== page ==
Sheryl Crow told federal investigators about Lance Armstrong's blood transfusions in exchange for immunity from federal prosecution, according to a new book on Armstrong's doping conspiracy.
"Wheelmen: Lance Armstrong, the Tour de France and the Greatest Sports Conspiracy Ever," the book by Wall Street Journal reporters Reed Albergotti and Vanessa O'Connell, details Armstrong's far-reaching doping conspiracy, one which would eventually cost him his seven Tour de France victories and numerous other honors. Throughout the conspiracy, Armstrong's friends and confidants helped preserve his secrets.
Crow and Armstrong briefly dated in the mid-2000s, a time when Armstrong was stacking up impressive wins while also secretly doping. At one point, the book contends, Crow accompanied Armstrong to Belgium in 2004 for a blood transfusion to help increase the number of red blood cells in his body. Armstrong frequently combined transfusions and banned substances to give himself every possible advantage.
"Rather than try to hide the transfusion from her, Armstrong was completely open about it," the authors write, per the New York Daily News. "He trusted that Crow would have no desire to tell the press or anyone else about the team's doping program. He explained that it was simply part of the sport, that all cyclists were doing the same thing."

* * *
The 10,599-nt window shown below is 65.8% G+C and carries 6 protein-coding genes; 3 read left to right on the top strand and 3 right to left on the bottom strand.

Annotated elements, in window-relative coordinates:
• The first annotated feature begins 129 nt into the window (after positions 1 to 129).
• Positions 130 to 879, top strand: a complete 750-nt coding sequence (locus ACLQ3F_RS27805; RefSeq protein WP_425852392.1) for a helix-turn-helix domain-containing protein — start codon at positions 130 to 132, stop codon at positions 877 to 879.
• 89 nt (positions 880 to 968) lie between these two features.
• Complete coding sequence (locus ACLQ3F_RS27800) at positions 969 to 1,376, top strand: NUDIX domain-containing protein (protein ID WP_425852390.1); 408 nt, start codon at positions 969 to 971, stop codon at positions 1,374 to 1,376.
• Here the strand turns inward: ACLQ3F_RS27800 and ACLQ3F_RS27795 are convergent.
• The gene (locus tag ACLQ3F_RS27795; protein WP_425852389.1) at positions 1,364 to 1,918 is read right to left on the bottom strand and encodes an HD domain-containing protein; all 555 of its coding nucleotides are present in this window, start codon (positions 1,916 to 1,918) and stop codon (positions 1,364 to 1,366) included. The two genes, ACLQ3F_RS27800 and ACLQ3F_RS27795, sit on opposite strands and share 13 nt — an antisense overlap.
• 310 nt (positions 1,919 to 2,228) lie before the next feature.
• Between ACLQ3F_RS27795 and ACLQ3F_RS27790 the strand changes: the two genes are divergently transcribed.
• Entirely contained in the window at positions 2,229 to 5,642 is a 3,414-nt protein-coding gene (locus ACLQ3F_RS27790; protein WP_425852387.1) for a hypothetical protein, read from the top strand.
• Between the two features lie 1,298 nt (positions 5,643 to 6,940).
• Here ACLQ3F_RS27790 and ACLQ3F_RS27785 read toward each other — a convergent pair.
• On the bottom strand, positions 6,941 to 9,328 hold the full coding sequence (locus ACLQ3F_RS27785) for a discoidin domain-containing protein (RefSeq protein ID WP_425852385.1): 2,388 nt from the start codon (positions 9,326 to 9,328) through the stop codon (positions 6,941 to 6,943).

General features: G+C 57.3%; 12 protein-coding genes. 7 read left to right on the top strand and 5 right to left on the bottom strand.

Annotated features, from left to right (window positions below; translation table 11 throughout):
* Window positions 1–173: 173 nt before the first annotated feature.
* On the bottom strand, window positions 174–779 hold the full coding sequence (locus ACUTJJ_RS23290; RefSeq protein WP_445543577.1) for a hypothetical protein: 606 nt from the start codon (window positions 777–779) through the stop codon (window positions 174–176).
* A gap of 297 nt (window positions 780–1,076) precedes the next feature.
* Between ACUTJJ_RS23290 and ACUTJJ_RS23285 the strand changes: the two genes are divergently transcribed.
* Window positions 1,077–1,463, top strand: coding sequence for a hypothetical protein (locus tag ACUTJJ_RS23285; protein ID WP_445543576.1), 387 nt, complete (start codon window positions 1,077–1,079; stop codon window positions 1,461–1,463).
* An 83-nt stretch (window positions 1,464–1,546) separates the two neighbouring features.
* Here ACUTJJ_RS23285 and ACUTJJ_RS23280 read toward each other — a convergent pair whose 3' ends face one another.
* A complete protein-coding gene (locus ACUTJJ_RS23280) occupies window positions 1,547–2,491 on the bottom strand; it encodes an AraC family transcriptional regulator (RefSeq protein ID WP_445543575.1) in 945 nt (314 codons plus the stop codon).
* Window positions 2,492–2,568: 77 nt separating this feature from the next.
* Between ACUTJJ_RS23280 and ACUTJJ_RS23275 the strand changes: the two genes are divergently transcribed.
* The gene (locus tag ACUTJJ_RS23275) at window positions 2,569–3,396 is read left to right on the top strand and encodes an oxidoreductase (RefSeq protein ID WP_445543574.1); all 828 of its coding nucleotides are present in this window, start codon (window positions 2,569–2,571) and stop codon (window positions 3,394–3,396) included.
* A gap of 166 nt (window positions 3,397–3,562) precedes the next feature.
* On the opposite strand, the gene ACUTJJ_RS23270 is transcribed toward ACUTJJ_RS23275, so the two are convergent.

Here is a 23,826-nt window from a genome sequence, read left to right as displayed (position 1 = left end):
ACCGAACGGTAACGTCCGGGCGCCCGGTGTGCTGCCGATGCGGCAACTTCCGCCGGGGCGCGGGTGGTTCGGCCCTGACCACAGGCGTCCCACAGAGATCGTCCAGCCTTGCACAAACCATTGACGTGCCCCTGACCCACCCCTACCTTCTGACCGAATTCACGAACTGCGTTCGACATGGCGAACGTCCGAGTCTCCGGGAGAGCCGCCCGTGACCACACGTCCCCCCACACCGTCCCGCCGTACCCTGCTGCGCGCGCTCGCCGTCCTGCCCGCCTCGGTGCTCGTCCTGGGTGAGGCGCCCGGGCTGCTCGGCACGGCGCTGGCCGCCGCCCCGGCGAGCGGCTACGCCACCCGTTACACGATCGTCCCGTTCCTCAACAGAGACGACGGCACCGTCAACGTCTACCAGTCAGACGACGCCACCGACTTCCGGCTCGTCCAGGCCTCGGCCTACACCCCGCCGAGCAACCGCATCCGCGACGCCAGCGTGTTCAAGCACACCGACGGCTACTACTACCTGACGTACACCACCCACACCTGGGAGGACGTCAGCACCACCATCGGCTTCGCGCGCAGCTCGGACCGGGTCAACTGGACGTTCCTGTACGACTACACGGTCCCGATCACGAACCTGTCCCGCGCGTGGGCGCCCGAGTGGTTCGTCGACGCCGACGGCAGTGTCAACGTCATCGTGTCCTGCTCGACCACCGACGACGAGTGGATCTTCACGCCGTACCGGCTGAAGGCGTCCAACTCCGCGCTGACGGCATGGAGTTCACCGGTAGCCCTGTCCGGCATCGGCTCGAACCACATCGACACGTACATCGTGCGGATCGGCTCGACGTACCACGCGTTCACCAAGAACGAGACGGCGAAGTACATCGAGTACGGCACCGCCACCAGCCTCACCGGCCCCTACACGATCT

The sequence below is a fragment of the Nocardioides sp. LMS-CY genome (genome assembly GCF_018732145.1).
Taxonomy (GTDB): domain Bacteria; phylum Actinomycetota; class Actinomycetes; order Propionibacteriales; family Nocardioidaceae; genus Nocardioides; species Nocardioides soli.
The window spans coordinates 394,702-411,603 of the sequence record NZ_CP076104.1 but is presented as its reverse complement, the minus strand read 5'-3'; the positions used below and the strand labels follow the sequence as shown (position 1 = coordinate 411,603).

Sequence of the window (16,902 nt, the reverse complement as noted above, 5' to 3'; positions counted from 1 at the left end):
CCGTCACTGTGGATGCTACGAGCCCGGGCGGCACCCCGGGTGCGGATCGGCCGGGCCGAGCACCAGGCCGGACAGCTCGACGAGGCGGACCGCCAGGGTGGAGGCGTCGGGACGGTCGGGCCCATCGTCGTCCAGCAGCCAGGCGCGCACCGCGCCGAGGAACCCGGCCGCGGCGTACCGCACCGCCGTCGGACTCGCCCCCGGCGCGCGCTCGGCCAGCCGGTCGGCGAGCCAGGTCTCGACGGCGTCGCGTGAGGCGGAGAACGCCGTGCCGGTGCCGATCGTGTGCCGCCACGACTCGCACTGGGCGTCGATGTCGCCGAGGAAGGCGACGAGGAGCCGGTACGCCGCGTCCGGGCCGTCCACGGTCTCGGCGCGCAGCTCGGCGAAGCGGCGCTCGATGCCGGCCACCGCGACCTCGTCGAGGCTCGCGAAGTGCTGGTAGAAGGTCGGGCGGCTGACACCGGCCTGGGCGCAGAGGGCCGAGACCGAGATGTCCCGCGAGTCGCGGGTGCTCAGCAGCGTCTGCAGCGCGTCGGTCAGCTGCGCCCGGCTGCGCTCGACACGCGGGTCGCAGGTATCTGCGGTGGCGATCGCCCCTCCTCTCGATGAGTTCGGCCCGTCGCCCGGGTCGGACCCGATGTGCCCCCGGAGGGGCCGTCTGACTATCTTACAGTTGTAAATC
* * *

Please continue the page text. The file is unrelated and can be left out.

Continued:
According to the book, Crow turned informant after the Food and Drug Administration's criminal investigation division offered her immunity from criminal prosecution for her testimony. Criminal charges have been dropped, but the Justice Department continues to investigate Armstrong under the False Claims Act, as the U.S. Postal Service paid millions to sponsor Armstrong and his teams while the doping conspiracy was in place.
"Wheelmen" is scheduled for publication on October 15.